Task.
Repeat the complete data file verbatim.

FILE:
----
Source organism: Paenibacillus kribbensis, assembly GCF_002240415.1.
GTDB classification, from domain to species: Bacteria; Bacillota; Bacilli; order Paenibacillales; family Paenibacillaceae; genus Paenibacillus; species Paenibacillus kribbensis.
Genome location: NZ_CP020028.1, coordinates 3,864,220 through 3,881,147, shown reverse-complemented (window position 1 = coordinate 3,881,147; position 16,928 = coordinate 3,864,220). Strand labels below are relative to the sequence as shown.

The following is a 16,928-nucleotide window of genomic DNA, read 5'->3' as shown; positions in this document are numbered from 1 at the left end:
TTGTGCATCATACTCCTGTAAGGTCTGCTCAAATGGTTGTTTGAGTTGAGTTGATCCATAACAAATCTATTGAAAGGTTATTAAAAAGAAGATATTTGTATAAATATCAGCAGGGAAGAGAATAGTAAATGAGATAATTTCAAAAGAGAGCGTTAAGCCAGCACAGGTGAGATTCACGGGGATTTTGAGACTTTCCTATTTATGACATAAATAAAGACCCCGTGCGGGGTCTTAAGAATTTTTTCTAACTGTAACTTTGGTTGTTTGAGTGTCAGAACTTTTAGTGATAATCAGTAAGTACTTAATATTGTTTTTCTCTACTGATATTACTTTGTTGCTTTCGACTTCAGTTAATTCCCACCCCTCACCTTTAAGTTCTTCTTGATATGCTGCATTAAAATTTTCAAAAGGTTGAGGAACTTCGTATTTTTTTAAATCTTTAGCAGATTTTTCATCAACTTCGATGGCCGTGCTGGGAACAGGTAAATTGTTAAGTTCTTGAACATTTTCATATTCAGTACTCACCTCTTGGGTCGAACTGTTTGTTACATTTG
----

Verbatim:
Source organism: Paenibacillus kribbensis, assembly GCF_002240415.1.
GTDB classification, from domain to species: Bacteria; Bacillota; Bacilli; order Paenibacillales; family Paenibacillaceae; genus Paenibacillus; species Paenibacillus kribbensis.
Genome location: NZ_CP020028.1, coordinates 3,864,220 through 3,881,147, shown reverse-complemented (window position 1 = coordinate 3,881,147; position 16,928 = coordinate 3,864,220). Strand labels below are relative to the sequence as shown.

The following is a 16,928-nucleotide window of genomic DNA, read 5'->3' as shown; positions in this document are numbered from 1 at the left end:
TTGTGCATCATACTCCTGTAAGGTCTGCTCAAATGGTTGTTTGAGTTGAGTTGATCCATAACAAATCTATTGAAAGGTTATTAAAAAGAAGATATTTGTATAAATATCAGCAGGGAAGAGAATAGTAAATGAGATAATTTCAAAAGAGAGCGTTAAGCCAGCACAGGTGAGATTCACGGGGATTTTGAGACTTTCCTATTTATGACATAAATAAAGACCCCGTGCGGGGTCTTAAGAATTTTTTCTAACTGTAACTTTGGTTGTTTGAGTGTCAGAACTTTTAGTGATAATCAGTAAGTACTTAATATTGTTTTTCTCTACTGATATTACTTTGTTGCTTTCGACTTCAGTTAATTCCCACCCCTCACCTTTAAGTTCTTCTTGATATGCTGCATTAAAATTTTCAAAAGGTTGAGGAACTTCGTATTTTTTTAAATCTTTAGCAGATTTTTCATCAACTTCGATGGCCGTGCTGGGAACAGGTAAATTGTTAAGTTCTTGAACATTTTCATATTCAGTACTCACCTCTTGGGTCGAACTGTTTGTTACATTTG